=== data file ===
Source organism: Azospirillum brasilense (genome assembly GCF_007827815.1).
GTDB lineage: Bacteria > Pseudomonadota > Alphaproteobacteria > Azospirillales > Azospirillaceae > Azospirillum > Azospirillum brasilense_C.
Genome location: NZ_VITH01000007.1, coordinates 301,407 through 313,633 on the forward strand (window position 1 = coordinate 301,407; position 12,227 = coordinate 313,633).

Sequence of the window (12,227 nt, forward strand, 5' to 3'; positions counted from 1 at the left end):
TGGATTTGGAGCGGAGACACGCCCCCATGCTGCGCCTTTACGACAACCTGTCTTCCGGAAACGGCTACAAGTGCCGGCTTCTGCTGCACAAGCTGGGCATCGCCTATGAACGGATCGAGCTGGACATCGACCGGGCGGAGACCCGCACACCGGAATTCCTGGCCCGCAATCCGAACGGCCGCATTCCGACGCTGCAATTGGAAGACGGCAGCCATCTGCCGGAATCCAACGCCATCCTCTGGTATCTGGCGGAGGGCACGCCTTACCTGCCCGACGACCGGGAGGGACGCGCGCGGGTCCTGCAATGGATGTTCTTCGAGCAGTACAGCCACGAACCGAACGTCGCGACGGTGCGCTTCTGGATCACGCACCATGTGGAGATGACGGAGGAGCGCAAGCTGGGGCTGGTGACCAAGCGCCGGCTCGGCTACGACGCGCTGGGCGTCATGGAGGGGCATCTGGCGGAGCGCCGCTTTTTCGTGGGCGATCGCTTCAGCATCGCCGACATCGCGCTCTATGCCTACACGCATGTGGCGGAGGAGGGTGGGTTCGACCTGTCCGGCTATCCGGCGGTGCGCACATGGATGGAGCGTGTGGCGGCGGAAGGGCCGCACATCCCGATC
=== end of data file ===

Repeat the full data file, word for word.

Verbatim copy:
Source organism: Azospirillum brasilense (genome assembly GCF_007827815.1).
GTDB lineage: Bacteria > Pseudomonadota > Alphaproteobacteria > Azospirillales > Azospirillaceae > Azospirillum > Azospirillum brasilense_C.
Genome location: NZ_VITH01000007.1, coordinates 301,407 through 313,633 on the forward strand (window position 1 = coordinate 301,407; position 12,227 = coordinate 313,633).

Sequence of the window (12,227 nt, forward strand, 5' to 3'; positions counted from 1 at the left end):
TGGATTTGGAGCGGAGACACGCCCCCATGCTGCGCCTTTACGACAACCTGTCTTCCGGAAACGGCTACAAGTGCCGGCTTCTGCTGCACAAGCTGGGCATCGCCTATGAACGGATCGAGCTGGACATCGACCGGGCGGAGACCCGCACACCGGAATTCCTGGCCCGCAATCCGAACGGCCGCATTCCGACGCTGCAATTGGAAGACGGCAGCCATCTGCCGGAATCCAACGCCATCCTCTGGTATCTGGCGGAGGGCACGCCTTACCTGCCCGACGACCGGGAGGGACGCGCGCGGGTCCTGCAATGGATGTTCTTCGAGCAGTACAGCCACGAACCGAACGTCGCGACGGTGCGCTTCTGGATCACGCACCATGTGGAGATGACGGAGGAGCGCAAGCTGGGGCTGGTGACCAAGCGCCGGCTCGGCTACGACGCGCTGGGCGTCATGGAGGGGCATCTGGCGGAGCGCCGCTTTTTCGTGGGCGATCGCTTCAGCATCGCCGACATCGCGCTCTATGCCTACACGCATGTGGCGGAGGAGGGTGGGTTCGACCTGTCCGGCTATCCGGCGGTGCGCACATGGATGGAGCGTGTGGCGGCGGAAGGGCCGCACATCCCGATC